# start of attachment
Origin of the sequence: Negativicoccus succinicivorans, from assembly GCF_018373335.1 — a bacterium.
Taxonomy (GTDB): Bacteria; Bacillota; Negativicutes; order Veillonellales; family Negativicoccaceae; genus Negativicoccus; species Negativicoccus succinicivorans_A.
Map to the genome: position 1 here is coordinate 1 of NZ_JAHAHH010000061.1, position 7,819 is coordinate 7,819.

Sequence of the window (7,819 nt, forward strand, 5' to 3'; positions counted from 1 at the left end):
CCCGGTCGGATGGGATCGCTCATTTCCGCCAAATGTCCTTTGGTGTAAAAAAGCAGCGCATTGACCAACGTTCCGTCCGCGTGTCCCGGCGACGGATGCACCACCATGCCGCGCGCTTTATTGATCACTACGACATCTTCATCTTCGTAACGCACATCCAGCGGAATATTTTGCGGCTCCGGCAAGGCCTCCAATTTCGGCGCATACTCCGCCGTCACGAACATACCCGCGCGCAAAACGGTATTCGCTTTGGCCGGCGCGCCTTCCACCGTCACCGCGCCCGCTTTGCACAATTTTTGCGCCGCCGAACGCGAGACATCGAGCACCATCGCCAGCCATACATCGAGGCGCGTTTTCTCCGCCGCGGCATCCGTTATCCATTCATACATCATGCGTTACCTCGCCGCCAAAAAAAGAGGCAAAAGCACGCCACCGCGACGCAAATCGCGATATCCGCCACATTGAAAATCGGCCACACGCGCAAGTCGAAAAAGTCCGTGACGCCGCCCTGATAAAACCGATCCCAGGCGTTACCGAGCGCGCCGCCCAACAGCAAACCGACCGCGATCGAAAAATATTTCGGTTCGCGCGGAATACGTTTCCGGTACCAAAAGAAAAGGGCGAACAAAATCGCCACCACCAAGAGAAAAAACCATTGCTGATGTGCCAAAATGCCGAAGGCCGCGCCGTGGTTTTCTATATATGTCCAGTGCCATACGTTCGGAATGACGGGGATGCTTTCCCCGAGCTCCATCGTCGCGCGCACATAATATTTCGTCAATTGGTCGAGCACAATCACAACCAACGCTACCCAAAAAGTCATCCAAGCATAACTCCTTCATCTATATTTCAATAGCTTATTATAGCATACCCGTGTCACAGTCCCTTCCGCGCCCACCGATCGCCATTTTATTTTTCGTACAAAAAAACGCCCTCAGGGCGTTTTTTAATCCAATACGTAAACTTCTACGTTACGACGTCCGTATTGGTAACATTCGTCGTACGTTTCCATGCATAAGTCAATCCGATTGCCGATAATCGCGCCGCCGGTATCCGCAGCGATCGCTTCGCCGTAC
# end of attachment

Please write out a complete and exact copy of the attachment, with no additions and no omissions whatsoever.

Origin of the sequence: Negativicoccus succinicivorans, from assembly GCF_018373335.1 — a bacterium.
Taxonomy (GTDB): Bacteria; Bacillota; Negativicutes; order Veillonellales; family Negativicoccaceae; genus Negativicoccus; species Negativicoccus succinicivorans_A.
Map to the genome: position 1 here is coordinate 1 of NZ_JAHAHH010000061.1, position 7,819 is coordinate 7,819.

Sequence of the window (7,819 nt, forward strand, 5' to 3'; positions counted from 1 at the left end):
CCCGGTCGGATGGGATCGCTCATTTCCGCCAAATGTCCTTTGGTGTAAAAAAGCAGCGCATTGACCAACGTTCCGTCCGCGTGTCCCGGCGACGGATGCACCACCATGCCGCGCGCTTTATTGATCACTACGACATCTTCATCTTCGTAACGCACATCCAGCGGAATATTTTGCGGCTCCGGCAAGGCCTCCAATTTCGGCGCATACTCCGCCGTCACGAACATACCCGCGCGCAAAACGGTATTCGCTTTGGCCGGCGCGCCTTCCACCGTCACCGCGCCCGCTTTGCACAATTTTTGCGCCGCCGAACGCGAGACATCGAGCACCATCGCCAGCCATACATCGAGGCGCGTTTTCTCCGCCGCGGCATCCGTTATCCATTCATACATCATGCGTTACCTCGCCGCCAAAAAAAGAGGCAAAAGCACGCCACCGCGACGCAAATCGCGATATCCGCCACATTGAAAATCGGCCACACGCGCAAGTCGAAAAAGTCCGTGACGCCGCCCTGATAAAACCGATCCCAGGCGTTACCGAGCGCGCCGCCCAACAGCAAACCGACCGCGATCGAAAAATATTTCGGTTCGCGCGGAATACGTTTCCGGTACCAAAAGAAAAGGGCGAACAAAATCGCCACCACCAAGAGAAAAAACCATTGCTGATGTGCCAAAATGCCGAAGGCCGCGCCGTGGTTTTCTATATATGTCCAGTGCCATACGTTCGGAATGACGGGGATGCTTTCCCCGAGCTCCATCGTCGCGCGCACATAATATTTCGTCAATTGGTCGAGCACAATCACAACCAACGCTACCCAAAAAGTCATCCAAGCATAACTCCTTCATCTATATTTCAATAGCTTATTATAGCATACCCGTGTCACAGTCCCTTCCGCGCCCACCGATCGCCATTTTATTTTTCGTACAAAAAAACGCCCTCAGGGCGTTTTTTAATCCAATACGTAAACTTCTACGTTACGACGTCCGTATTGGTAACATTCGTCGTACGTTTCCATGCATAAGTCAATCCGATTGCCGATAATCGCGCCGCCGGTATCCGCAGCGATCGCTTCGCCGTAC